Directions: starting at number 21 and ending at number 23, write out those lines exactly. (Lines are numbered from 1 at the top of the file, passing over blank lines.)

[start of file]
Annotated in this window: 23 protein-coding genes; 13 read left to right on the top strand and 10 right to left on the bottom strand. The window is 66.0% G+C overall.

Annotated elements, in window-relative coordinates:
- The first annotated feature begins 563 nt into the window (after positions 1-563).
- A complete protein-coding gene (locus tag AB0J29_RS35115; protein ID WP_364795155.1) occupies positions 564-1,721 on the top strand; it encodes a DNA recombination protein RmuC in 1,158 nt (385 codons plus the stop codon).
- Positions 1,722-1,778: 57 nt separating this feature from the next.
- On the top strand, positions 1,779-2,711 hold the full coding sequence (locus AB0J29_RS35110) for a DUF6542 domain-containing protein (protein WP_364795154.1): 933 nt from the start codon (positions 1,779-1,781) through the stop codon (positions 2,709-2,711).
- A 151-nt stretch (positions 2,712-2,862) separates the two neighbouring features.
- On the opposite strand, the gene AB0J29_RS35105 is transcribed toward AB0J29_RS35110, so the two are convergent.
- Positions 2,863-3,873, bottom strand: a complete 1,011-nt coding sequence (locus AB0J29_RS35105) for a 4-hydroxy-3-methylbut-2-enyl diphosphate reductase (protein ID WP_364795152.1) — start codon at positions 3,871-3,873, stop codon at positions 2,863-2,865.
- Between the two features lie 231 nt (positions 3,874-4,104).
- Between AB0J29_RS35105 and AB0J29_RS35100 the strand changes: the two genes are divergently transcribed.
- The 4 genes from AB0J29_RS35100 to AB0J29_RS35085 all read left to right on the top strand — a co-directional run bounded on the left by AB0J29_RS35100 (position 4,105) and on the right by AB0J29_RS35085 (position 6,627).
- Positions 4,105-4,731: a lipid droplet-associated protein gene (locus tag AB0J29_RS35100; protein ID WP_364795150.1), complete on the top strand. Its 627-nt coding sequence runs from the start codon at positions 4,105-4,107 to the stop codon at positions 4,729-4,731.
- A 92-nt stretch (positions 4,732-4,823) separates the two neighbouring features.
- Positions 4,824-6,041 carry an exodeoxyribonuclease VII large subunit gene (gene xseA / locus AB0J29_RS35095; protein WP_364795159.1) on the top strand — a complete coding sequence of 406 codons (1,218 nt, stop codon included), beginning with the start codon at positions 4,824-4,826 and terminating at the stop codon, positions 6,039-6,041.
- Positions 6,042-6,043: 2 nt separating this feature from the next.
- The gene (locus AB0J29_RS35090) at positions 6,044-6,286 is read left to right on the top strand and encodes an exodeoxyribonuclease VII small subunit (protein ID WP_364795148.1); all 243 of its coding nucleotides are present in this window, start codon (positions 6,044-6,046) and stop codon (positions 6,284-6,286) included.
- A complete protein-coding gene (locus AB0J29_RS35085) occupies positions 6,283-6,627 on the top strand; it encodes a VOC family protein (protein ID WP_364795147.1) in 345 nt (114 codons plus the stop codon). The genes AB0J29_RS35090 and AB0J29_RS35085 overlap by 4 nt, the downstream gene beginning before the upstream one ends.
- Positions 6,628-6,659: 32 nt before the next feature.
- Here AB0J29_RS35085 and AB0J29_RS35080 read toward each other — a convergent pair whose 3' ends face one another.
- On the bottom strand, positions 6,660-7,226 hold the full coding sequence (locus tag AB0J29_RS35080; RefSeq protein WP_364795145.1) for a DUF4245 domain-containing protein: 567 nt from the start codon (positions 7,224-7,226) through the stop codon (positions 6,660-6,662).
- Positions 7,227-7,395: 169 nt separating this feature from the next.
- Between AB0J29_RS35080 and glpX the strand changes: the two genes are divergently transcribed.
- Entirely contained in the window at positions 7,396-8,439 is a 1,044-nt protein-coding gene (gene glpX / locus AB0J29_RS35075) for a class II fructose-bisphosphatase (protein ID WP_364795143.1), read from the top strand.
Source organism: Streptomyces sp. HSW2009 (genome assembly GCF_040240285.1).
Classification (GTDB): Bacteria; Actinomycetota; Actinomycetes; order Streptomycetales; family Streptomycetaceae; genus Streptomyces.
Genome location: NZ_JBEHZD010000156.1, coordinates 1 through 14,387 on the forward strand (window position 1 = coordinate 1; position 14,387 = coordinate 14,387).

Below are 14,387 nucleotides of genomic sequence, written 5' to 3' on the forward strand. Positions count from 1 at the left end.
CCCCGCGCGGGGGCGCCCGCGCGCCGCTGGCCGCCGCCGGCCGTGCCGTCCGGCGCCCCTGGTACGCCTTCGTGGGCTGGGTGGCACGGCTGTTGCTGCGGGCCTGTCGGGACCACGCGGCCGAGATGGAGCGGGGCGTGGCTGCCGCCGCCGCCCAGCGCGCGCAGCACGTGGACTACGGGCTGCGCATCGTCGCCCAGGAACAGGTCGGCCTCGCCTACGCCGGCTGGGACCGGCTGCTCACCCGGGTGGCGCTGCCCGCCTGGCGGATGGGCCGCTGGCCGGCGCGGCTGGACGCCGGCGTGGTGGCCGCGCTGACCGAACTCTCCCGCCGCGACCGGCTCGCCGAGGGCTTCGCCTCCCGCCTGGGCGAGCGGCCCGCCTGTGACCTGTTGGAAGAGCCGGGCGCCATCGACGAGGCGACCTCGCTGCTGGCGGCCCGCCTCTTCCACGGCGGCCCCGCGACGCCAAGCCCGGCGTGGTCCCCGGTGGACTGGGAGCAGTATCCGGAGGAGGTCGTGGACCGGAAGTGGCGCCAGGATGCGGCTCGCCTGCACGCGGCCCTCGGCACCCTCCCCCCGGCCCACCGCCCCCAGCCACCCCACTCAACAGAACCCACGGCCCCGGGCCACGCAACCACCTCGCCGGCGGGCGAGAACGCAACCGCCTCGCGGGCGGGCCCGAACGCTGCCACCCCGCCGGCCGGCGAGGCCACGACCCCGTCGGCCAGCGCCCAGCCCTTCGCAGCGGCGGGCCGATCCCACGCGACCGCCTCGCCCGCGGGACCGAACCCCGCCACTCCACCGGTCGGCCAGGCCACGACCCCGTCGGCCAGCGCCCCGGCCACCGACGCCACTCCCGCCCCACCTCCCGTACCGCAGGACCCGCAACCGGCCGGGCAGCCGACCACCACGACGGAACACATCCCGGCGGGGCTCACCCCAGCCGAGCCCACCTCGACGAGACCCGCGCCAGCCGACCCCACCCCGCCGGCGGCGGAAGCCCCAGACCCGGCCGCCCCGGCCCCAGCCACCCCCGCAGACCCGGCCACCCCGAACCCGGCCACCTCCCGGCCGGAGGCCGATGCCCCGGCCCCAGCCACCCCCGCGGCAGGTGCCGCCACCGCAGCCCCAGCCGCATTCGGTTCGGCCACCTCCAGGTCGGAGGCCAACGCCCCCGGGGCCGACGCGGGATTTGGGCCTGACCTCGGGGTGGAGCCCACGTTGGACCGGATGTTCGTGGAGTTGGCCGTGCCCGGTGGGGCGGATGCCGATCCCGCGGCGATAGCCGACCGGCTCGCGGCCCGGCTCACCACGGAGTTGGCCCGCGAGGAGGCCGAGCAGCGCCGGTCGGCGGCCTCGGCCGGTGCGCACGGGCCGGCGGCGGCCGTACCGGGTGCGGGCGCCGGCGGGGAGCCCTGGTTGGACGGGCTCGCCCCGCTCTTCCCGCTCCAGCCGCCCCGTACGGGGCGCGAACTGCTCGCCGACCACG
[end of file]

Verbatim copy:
- On the bottom strand, positions 6,660-7,226 hold the full coding sequence (locus tag AB0J29_RS35080; RefSeq protein WP_364795145.1) for a DUF4245 domain-containing protein: 567 nt from the start codon (positions 7,224-7,226) through the stop codon (positions 6,660-6,662).
- Positions 7,227-7,395: 169 nt separating this feature from the next.
- Between AB0J29_RS35080 and glpX the strand changes: the two genes are divergently transcribed.